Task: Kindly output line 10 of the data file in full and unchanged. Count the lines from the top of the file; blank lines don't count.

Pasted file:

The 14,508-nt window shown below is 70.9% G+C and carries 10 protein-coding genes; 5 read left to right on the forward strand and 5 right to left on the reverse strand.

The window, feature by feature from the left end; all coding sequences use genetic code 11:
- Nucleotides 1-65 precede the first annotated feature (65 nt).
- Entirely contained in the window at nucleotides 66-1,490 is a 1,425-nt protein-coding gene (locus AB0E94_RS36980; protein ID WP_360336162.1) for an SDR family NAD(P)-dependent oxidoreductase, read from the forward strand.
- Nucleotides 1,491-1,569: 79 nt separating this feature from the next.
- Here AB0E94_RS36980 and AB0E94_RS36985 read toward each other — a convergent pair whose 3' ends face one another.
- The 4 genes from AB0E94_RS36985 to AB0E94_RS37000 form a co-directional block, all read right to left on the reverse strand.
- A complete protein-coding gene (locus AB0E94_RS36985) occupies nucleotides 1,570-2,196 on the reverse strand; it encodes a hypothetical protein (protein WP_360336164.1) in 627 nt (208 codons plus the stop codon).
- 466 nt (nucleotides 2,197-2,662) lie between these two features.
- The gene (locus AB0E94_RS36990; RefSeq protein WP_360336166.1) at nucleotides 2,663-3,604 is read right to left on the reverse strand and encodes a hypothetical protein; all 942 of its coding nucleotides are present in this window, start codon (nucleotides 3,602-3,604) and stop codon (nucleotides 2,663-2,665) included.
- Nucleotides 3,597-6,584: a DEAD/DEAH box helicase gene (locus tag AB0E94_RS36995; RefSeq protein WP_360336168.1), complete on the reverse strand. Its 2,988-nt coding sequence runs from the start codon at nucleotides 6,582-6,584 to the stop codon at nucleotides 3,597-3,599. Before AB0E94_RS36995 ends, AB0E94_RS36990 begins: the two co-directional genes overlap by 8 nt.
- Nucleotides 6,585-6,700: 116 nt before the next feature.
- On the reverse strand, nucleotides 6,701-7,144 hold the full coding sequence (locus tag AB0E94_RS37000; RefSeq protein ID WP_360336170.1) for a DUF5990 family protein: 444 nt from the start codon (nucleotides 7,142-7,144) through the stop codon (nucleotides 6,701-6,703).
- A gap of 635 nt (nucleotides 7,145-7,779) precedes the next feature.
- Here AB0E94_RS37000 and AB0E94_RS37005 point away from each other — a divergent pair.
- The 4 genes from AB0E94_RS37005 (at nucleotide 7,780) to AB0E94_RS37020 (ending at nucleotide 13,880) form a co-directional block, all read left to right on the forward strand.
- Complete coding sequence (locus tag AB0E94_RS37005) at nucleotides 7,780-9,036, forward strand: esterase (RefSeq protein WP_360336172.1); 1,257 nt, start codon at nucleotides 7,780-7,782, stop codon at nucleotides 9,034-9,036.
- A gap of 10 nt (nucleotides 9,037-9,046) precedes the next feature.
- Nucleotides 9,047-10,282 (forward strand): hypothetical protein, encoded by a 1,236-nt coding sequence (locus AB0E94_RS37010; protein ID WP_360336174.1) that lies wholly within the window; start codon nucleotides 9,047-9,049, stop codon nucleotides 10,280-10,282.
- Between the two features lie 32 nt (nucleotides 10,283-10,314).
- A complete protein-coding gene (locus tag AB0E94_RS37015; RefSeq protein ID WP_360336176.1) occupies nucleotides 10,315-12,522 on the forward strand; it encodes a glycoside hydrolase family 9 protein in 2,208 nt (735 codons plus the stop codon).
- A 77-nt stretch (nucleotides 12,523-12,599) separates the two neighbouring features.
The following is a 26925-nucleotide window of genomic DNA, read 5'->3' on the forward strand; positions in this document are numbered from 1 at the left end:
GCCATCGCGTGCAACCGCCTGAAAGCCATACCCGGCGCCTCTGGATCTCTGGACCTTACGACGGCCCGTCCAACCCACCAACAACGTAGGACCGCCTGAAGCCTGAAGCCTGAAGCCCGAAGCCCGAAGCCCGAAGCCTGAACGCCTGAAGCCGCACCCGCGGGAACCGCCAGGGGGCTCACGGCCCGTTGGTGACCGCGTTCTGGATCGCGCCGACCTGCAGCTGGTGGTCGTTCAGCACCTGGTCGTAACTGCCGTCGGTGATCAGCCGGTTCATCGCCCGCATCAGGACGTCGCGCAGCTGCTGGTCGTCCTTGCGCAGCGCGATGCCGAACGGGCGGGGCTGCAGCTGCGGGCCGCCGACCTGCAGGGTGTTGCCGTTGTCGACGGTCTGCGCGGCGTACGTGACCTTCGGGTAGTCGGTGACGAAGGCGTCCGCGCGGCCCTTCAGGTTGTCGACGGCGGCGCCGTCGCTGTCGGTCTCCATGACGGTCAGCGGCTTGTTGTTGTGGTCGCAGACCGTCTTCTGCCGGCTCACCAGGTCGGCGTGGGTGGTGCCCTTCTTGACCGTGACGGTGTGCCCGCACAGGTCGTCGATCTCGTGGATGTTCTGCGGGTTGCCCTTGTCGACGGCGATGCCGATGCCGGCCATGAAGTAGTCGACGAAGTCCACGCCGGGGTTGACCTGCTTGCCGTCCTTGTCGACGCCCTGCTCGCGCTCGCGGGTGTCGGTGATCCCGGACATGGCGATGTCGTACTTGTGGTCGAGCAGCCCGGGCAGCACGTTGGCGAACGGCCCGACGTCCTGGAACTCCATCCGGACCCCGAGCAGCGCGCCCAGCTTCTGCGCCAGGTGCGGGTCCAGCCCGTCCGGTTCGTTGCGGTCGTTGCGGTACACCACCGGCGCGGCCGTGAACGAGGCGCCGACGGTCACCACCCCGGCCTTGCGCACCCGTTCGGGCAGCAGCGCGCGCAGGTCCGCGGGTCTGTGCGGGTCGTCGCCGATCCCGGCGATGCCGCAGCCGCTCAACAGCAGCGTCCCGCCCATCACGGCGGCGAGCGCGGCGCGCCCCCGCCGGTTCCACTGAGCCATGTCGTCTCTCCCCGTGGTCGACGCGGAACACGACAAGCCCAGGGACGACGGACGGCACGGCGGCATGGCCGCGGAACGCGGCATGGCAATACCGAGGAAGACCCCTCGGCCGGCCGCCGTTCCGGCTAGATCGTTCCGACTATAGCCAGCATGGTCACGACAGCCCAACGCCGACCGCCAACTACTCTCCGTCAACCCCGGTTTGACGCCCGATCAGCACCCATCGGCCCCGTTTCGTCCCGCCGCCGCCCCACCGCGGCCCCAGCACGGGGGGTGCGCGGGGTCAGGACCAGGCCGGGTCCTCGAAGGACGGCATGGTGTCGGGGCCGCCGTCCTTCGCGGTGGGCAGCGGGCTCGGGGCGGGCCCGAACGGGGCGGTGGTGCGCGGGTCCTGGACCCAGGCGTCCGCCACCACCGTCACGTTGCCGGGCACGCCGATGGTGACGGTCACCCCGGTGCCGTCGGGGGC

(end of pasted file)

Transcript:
- The gene (locus AB0E94_RS36990; RefSeq protein WP_360336166.1) at nucleotides 2,663-3,604 is read right to left on the reverse strand and encodes a hypothetical protein; all 942 of its coding nucleotides are present in this window, start codon (nucleotides 3,602-3,604) and stop codon (nucleotides 2,663-2,665) included.